By All Means, Sit But Don’t Forget To Stand Up

12 Sep

By Phillip Tomlinson

Sometimes, at some point or other, the simple things escape us. 

All of us.

Then comes that inevitable, little moment of disbelief as the chuckle generator goes off inside of us and we slap ourself on the head, asking: “Why didn’t I think of this.” 

I know.  I’ve been there.  Lots of times.

Simply put,  it’s those things that have all along been tugging at our heels, screaming for our attention — and, of course, we only realize this later — that really get our goat.

Then comes that little temperature rise again, and that damn annoying voice raising the stakes:  “If only I had thought of this, I coulda been a gazillionaire.”

I know you’re getting some kinda picture, but follow me on this one and you’ll see an even bigger picture.

Your health depends on it.

As for your health, your mother really knew what she was talking about when she said be careful with that knife and your finger.  You know, all the times when — chop, chop, chop — you’d channel Chef Boyardee while slicing those vegetables?

Well, the guy whose fingertip turned up in someone’s salad at a New York City restaurant may be kicking himself now for not coming up with one of the latest brilliant inventions:  the stainless-steel finger guard.

You know the deal, we are always kicking ourselves over something.

Well, here’s something for which you could definitely avoid kicking yourself.

But first, here’s a question:  Have you ever stood up from a chair, after sitting for a long time, only to find your back wooden to the point of immobility?

Of course you have.

And, needless to say, when your back is stiff, your legs aren’t likely to be comfortably taking you anywhere.

Funny thing is this normally happens only because we sit down and forget to stand up, or simply never realize we need to.

Yeh, yeh, sure, you stood up. 

But, guess what? 

Too late.

If you’ve never really thought about it until now, the experts would have you know that it’s a good habit to stand up before your body has lapsed into discomfort.

If you are like most, you’ll be surprised to know that pressure on the vertebral discs are higher when sitting than when standing or even lying down.  In fact, some experts believe that pressure, when you’re seated, is some 11 times greater than when lying down.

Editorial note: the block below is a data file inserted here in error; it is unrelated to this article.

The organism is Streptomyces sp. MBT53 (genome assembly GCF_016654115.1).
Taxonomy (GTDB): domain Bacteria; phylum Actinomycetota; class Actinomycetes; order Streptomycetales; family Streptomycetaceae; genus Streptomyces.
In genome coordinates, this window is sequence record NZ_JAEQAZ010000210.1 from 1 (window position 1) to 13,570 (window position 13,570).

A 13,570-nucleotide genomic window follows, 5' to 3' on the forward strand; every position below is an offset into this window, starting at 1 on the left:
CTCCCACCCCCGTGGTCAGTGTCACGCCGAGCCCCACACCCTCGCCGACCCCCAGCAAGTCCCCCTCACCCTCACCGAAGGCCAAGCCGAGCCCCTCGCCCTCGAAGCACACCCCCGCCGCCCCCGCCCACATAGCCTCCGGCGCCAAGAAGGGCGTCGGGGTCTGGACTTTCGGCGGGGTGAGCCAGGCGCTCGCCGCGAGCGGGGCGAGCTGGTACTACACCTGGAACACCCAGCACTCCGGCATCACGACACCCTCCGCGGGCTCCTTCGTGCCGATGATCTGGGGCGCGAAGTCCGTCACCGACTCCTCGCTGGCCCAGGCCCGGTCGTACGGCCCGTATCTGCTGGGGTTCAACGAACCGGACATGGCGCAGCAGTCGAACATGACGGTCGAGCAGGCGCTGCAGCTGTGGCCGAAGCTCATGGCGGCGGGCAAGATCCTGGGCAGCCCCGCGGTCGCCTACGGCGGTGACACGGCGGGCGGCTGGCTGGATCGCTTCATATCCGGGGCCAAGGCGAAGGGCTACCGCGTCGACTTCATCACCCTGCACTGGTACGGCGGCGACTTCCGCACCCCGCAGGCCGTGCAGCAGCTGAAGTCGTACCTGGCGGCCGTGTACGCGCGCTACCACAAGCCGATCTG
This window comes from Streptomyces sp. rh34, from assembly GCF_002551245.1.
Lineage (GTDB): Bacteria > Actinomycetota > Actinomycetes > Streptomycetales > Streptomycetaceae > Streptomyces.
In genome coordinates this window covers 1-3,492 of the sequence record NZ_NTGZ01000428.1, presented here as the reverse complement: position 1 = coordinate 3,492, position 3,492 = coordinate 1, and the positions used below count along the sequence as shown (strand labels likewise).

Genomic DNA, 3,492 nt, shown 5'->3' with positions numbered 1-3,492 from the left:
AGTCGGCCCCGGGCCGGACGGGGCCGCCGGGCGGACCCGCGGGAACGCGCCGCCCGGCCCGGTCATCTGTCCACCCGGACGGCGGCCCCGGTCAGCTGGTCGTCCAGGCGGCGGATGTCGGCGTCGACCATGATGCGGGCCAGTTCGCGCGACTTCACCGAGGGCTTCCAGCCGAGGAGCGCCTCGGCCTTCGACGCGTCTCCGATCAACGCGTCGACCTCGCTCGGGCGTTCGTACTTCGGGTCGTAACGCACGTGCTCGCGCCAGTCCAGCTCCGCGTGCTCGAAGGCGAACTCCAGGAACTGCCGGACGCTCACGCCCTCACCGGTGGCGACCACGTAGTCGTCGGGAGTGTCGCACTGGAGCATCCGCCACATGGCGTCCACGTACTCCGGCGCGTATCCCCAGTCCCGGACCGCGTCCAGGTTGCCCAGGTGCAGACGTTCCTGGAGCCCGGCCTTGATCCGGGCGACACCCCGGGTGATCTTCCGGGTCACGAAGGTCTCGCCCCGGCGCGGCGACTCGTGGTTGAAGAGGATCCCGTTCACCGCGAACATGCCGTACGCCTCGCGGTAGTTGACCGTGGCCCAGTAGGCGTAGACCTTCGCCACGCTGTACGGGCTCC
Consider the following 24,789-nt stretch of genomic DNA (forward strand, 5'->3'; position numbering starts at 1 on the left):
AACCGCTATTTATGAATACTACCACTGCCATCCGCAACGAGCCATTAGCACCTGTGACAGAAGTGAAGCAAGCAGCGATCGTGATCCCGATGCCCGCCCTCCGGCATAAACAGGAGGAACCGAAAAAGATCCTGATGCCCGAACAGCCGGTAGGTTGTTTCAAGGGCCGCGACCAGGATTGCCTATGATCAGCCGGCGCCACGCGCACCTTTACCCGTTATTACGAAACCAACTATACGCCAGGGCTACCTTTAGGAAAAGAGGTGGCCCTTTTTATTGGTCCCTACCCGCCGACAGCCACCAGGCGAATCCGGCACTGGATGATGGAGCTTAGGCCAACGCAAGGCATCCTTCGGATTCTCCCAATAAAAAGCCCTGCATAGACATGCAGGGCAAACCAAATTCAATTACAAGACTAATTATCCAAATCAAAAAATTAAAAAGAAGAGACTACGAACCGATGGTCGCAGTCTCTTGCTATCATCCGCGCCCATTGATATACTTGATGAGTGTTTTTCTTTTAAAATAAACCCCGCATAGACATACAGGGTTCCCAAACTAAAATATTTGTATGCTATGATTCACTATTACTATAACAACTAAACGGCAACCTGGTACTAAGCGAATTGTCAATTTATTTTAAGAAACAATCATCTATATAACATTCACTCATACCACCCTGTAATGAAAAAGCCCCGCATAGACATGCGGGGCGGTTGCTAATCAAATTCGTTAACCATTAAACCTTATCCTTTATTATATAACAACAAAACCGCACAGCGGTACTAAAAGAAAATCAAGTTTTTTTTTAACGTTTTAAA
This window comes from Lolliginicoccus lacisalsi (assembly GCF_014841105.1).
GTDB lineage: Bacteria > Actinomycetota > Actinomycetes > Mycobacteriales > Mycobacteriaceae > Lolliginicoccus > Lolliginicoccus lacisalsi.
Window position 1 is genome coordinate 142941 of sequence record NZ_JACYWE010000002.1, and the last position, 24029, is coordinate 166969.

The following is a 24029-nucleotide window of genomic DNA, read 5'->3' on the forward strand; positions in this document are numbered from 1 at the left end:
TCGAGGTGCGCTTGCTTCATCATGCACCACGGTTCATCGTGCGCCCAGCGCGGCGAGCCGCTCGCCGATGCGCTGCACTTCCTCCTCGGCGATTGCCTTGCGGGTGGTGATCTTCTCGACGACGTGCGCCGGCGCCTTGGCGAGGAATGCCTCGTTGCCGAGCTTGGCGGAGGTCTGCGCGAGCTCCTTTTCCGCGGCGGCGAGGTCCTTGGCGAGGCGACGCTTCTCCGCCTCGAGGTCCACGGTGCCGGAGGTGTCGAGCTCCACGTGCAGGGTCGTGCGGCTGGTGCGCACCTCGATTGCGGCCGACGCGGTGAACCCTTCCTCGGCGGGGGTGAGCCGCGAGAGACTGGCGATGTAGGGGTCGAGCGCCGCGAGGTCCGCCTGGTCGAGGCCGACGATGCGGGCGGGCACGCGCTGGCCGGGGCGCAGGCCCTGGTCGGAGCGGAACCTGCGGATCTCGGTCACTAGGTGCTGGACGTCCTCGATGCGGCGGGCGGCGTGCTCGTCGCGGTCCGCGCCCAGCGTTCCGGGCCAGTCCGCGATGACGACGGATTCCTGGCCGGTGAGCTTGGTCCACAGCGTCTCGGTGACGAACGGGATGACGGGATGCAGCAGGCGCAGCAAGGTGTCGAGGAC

Definitely not a statistic to be taken lightly.

Of course, this may be hard to grasp because standing is normally associated with lower back pain.  But the truth is the pain you sometimes feel from standing is a result of fatigued lower back muscles and not from disc pressure.

The real danger from habitually sitting for long periods without standing is that the pain is not often immediate but will likely be a problem in the long-term when deformative changes have occurred in the discs.

So, in a nutshell, here are the mechanics:  When we are standing, our weight is distributed over a wide area, including muscles, ligaments, tendons, joints and so on, but when we sit, our abdominal area relaxes and much of that weight is now largely loading our discs.

Ouch!  A big reason to give those discs a break as often as we can.  And one less reason not to kick yourself.

NOTE:  One recent study published by the British Journal of Sports Medicine has link sitting for too long with other health issues, finding that “after four hours of sitting, the body starts to send harmful signals…,” causing genes regulating the amount of glucose and fat in the body to begin shutting down.

For more on this, click on link in the BodinSync Prescription

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BODINSYNC PRESCRIPTION
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http://www.nypost.com/p/news/international/study_sitting_for_too_long_can_be_bavwRB7AGXehxSsjIdYfQP

NOTE:  If you are interested in trying out some fun and functional ways to improve your physical fitness, you’re welcome to send your E-mail to  nattydregs@aol.com to arrange for a class at the low introductory price of $30.

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